Thanks, Mike. A couple of quick comments before getting to “the children of God” idea.
First, as you well know, I tend to be very broad brush in my thinking, and you are of course right to bring up pathological violence and irrational violence. There will always be violent people who suffer from illnesses that cannot be cured or controlled, and who must be put away for their sake and ours.
Second, thanks for bringing up the order of repair. In Hebrew these two efforts are called tikkun and teshuvah, repair and return. Do I repair the world with godliness, and then return to my true nature as a manifestation of God? Or do I return to God first, and then engage the world with godliness? The fact is tikkun and teshuvah are different ends of the same pole. You may start toward one side or the other but in the end the whole pole is engaged.
Lastly, I appreciate your definition of unity as “becoming aligned with God's nature and purpose.” While we differ subtly on this point, we end up in the same place regarding action.
So, on to my thoughts on the “children of God.”
I take my starting point from Philo of Alexandria (20 BCE-50 BCE), the Hellenistic Jewish philosopher who read the Torah with an allegorical eye. In his work, Confusion of Languages (28, M. i. 426) he defines “Children of God” as referring to all those “who have real knowledge of the one Father of all.”
The rabbis, and perhaps Philo himself, understood this as a kind of knowledge as Imitatio Dei, Imitation of God: to know God is to do godly. This they linked to Leviticus 19:2 where God says to Israel, “Be holy as I, YHVH, am holy.” This is God’s correction to the serpent’s distorted promise in the Garden of Eden that “you shall be as gods,” (Genesis 3:5). The serpent’s view leads to the alienated god-playing ego. God’s version leads to the peacemaking and fearless Child of God.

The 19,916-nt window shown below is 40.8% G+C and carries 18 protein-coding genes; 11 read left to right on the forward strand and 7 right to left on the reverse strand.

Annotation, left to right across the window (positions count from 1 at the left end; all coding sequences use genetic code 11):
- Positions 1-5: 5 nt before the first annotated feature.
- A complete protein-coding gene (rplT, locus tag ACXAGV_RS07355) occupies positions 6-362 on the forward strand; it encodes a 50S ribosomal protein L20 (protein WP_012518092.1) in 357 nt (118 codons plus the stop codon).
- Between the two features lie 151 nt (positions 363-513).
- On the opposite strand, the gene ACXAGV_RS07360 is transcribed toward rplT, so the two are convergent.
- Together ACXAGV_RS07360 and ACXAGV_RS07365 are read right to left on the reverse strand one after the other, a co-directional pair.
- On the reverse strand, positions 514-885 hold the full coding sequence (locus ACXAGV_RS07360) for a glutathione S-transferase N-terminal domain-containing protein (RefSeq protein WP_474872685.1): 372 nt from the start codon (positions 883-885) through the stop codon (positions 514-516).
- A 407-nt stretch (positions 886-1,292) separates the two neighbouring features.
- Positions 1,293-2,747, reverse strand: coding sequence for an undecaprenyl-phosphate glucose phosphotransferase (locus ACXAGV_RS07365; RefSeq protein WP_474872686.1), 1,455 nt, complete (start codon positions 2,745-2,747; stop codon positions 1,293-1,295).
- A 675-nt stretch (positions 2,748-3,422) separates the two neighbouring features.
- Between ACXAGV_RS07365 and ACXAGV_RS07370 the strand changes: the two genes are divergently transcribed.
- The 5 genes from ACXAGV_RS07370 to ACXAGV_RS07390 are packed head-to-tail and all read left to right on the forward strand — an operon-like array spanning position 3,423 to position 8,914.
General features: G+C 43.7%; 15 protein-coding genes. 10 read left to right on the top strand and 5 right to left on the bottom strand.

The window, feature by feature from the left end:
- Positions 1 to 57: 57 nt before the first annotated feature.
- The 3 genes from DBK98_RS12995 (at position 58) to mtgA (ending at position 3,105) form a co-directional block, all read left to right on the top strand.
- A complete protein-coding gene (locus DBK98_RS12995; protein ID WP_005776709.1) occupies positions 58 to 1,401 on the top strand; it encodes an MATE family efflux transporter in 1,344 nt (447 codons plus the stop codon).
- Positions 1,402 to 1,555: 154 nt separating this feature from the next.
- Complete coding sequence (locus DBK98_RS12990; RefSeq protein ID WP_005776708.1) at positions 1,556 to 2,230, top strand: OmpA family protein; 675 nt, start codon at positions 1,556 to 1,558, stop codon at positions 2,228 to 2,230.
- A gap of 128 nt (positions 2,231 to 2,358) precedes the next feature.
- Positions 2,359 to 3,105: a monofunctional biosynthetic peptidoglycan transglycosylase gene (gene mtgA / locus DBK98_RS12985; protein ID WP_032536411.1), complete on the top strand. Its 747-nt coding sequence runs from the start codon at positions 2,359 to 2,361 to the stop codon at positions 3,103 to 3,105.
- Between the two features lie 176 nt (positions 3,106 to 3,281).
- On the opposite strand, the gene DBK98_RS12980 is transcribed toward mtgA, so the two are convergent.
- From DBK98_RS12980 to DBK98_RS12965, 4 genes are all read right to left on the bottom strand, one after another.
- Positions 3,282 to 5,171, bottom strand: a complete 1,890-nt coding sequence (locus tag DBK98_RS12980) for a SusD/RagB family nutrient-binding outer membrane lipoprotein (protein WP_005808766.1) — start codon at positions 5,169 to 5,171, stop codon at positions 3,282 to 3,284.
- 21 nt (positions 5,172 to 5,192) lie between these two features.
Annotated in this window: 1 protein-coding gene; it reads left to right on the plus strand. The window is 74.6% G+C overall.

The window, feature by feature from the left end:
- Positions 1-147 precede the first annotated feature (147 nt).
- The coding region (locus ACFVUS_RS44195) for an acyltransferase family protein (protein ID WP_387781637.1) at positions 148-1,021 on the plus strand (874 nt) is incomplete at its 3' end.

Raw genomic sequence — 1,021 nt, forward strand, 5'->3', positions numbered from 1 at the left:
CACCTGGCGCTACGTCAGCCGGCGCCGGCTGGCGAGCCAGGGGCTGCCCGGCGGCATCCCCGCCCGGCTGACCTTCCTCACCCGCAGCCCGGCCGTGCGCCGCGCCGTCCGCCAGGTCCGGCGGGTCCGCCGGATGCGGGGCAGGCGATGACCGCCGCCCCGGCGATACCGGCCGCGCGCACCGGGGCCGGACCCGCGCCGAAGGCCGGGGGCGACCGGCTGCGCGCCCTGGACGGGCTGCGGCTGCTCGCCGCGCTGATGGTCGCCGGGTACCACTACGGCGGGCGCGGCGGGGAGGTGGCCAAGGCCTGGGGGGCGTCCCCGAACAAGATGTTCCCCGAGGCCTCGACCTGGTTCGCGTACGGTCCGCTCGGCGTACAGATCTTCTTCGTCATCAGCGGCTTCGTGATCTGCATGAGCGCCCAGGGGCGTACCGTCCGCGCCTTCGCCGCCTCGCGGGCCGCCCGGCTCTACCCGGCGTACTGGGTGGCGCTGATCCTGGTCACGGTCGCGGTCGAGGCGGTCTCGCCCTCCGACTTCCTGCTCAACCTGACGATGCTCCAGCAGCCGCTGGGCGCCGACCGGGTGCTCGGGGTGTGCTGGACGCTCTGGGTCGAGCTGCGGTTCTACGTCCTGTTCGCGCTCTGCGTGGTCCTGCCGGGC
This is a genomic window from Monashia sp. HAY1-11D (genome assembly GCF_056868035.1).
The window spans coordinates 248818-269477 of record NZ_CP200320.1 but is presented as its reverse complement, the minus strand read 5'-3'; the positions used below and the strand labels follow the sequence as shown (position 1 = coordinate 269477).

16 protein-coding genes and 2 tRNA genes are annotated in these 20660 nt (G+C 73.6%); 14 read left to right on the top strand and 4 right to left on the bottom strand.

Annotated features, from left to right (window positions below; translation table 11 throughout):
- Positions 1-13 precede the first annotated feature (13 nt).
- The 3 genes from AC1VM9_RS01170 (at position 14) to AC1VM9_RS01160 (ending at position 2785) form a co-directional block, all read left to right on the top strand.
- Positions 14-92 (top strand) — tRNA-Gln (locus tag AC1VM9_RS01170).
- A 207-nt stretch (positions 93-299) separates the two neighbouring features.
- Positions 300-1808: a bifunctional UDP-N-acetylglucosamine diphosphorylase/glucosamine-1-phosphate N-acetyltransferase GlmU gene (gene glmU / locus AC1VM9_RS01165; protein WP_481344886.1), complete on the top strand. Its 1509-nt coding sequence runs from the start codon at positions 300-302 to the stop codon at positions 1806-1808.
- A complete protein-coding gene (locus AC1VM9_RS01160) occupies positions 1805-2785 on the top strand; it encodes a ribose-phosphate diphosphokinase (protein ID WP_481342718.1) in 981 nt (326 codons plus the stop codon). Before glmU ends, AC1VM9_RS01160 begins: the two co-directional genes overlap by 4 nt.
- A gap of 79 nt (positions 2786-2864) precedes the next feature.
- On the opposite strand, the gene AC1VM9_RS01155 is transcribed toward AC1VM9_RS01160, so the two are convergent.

To be holy as God is holy implies that humanity and God share a common essence. Just as Jesus is fully human and fully divine, so each of us is fully human and fully divine. This is like an ocean wave being fully a wave and fully the ocean. It is not that the wave includes all of the ocean, but that the ocean includes all of the wave.
When we realize that God embraces and transcends all things, we realize that all things, without giving up their uniqueness, are yet part of the One Thing, God. In short we realize that “I and the Father are one,” (John 10:30).
This makes perfect sense to me. The previous Beatitude spoke of the “pure in heart” as those who “see God.” Being “pure in heart” means being transparent, allowing the Light of God to shine through us as us. When we see this, we are free from fear, free to make peace, and free to reveal the good news that wholeness, not fragmentation, is the true nature of reality.